I’m filing today’s post under “FMLA: Back to Basics.”
Let’s say that you have an employee who is out on leave under the Family and Medical Leave Act due to a serious health condition. You want a doctor to certify that s/he is ready to return to work when leave ends.
So, how does that work?
As a condition of restoring an employee whose FMLA leave was due to the employee’s own serious health condition that made the employee unable to perform the employee’s job, an employer may have a uniformly-applied policy or practice that requires all similarly-situated employees to obtain and present certification from the employee’s health care provider that the employee is able to resume work. The employee has the same obligations to participate and cooperate in the fitness-for-duty certification process as in the initial certification process and is responsible for any associated costs.
You’re not exploring the employee’s entire medical history. Rather, the scope is narrow. Here’s more from the DOL:
An employer may seek fitness-for-duty certification only with regard to the particular health condition that caused the employee’s need for FMLA leave. The certification from the employee’s health care provider must certify that the employee is able to resume work. The employer must provide notice of the requirement to provide a fitness-for-duty certification with the designation notice.
Let’s see how this plays out in real life. For example, there’s this recent Third Circuit decision. The facts are fairly straightforward. The plaintiff is diagnosed with cancer and takes 12 weeks of FMLA leave. When her leave ended, she did not provide the defendant with the required clearance from her doctor, permitting her to return to work. Nonetheless, the defendant extended the plaintiff a personal leave of absence for another month, presumably a disability accommodation.
After the plaintiff’s personal leave ended, the defendant insisted on a fitness-for-duty certification. However, the plaintiff never provided the form and told the office manager that she still couldn’t work. So, the defendant ended her employment.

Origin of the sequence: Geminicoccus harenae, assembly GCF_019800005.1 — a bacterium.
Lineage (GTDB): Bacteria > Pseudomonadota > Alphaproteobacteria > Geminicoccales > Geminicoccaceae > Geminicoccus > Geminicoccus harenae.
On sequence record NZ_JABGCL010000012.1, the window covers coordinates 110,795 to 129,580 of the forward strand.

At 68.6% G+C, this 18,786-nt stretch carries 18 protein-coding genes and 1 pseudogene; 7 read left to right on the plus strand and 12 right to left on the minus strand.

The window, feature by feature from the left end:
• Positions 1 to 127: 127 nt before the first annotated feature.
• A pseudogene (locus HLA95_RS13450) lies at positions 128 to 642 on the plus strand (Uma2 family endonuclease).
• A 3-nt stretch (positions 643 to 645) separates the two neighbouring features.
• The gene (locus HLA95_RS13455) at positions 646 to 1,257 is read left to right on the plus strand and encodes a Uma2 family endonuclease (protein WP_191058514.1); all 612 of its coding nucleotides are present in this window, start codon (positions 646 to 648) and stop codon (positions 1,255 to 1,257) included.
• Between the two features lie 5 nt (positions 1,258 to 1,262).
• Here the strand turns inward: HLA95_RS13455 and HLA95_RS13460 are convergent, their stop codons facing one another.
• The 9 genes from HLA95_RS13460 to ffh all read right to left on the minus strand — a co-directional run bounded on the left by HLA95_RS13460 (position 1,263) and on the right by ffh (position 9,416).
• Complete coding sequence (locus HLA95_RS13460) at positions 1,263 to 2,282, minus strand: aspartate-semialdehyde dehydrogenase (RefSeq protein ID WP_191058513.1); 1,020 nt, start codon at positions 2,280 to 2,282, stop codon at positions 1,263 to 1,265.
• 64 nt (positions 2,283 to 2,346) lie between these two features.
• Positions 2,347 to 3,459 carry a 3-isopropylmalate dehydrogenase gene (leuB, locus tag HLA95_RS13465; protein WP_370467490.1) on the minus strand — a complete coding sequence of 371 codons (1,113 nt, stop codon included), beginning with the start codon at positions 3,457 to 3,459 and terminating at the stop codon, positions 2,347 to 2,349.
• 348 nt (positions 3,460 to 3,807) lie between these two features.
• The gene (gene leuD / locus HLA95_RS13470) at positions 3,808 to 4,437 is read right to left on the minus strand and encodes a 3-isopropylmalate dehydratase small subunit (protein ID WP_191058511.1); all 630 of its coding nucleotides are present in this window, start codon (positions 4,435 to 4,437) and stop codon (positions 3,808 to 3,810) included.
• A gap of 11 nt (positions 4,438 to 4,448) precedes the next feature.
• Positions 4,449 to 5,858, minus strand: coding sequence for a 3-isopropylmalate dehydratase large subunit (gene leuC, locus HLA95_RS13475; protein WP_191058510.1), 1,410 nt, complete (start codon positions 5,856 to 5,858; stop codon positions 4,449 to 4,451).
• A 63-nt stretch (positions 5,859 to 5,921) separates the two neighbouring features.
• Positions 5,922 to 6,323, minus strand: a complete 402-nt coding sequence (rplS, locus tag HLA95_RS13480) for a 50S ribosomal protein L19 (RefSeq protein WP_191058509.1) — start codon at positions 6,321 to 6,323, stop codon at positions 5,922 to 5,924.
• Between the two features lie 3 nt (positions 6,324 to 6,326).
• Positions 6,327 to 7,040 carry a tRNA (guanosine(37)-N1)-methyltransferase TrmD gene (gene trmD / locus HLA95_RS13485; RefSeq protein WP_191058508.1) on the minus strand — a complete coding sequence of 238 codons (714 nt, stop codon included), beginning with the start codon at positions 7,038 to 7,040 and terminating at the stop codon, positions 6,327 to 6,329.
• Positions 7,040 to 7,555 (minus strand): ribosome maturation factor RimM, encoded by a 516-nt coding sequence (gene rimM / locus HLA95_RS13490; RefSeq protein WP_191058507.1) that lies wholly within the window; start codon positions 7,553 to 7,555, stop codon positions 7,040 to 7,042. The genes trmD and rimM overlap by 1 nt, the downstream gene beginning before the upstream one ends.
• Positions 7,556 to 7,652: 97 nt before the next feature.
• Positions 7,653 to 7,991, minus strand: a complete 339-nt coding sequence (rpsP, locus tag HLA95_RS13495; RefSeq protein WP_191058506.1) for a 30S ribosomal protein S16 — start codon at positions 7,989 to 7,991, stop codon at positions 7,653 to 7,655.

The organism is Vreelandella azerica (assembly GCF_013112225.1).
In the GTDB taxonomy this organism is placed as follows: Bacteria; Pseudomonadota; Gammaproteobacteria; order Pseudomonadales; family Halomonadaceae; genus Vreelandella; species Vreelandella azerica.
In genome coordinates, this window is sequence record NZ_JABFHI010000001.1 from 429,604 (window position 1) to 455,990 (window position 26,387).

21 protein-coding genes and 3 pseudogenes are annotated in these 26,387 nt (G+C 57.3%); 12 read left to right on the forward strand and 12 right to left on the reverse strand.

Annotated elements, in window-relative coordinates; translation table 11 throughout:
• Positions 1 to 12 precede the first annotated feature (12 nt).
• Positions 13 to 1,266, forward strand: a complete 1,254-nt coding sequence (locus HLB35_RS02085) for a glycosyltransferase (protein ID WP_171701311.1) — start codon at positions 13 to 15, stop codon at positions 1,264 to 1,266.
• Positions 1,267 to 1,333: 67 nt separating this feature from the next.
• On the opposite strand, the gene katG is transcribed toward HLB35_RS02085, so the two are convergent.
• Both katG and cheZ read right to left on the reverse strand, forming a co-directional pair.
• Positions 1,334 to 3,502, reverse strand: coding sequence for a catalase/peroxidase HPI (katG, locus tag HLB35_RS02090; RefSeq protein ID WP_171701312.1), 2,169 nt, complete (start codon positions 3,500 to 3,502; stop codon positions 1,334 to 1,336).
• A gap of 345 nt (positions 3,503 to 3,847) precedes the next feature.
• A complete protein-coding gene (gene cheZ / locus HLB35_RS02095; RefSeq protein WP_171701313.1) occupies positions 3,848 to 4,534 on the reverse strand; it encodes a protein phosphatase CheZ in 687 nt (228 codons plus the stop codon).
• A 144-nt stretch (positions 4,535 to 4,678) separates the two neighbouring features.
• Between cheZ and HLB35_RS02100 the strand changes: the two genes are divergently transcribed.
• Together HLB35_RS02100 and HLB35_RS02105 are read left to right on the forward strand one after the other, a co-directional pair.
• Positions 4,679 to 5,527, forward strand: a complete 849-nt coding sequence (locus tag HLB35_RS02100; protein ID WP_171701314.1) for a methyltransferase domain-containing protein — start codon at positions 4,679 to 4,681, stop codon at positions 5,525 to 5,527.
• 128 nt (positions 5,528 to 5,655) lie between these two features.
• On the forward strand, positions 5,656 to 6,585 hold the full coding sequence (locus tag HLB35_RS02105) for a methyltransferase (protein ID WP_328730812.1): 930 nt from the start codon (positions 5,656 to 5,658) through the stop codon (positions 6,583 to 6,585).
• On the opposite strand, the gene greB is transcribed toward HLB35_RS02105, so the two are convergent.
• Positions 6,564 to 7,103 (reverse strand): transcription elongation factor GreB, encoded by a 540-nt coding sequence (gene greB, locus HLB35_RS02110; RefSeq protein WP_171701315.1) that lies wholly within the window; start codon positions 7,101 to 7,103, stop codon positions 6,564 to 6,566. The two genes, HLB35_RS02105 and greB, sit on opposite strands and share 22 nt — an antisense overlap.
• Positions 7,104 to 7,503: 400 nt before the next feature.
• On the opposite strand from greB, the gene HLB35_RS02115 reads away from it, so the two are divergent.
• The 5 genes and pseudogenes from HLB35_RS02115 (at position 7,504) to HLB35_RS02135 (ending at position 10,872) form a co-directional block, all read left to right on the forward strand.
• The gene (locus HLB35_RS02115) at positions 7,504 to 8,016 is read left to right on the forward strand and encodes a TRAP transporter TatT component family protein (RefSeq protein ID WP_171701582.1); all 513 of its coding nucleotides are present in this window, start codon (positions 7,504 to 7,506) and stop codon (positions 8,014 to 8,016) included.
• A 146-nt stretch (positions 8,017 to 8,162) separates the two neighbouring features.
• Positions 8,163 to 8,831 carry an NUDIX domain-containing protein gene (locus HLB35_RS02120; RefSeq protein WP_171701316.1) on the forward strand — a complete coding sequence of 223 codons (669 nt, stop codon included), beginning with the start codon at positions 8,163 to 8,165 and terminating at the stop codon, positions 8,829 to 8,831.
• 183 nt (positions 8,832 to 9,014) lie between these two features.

And guess what? The defendant won the subsequent FMLA retaliation lawsuit.
Why? You know why? But, let’s get some confirmation from the Third Circuit:
[The defendant] provided [the plaintiff] with the required amount of FMLA leave and even extended her personal leave. However, [the plaintiff] failed to provide [the defendant] with proof that she was able to return to work, which was required from the outset of her health issues. Therefore, a reasonable factfinder could not conclude that [the plaintiff’s] termination was a retaliatory action by [the defendant].
Folks, don’t be bashful about insisting on fitness-for-duty certifications. Heck, you can go one step further. Ain’t that right, DOL?
If the employer has provided a list of the essential functions of the employee’s job by no later than with the designation notice, an employer also may require that the certification address those essential functions. (See Employer Notice Requirements and Recordkeeping for more information.)
You’ve got your FMLA fix for the day, But, there’s more to nerd out on Friday, April 23, from 12-1 PM ET. By popular demand, The Employer Handbook Zoom Office Hour serves up Beverages and Benefits. My partners Mark Mathis, Bob Ellerbrock, and Amy Epstein Gluck will take a deep dive into the new U.S. Department of Labor guidance and model notices to support the new COBRA premium subsidy under the American Rescue Plan Act of 2021. You can register for that here. If you have hypothetical questions for a friend, please complete this form. We’ll do our best to answer them without providing any legal advice whatsoever.
Next week, Friday, April 30, from 12-1 PM ET, my rockstar partner, Susan Warner, will join us to discuss Title III, the Winn-Dixie victory, and proactive steps that your business can take to bulletproof itself against these types of ADA claims. Click here to register.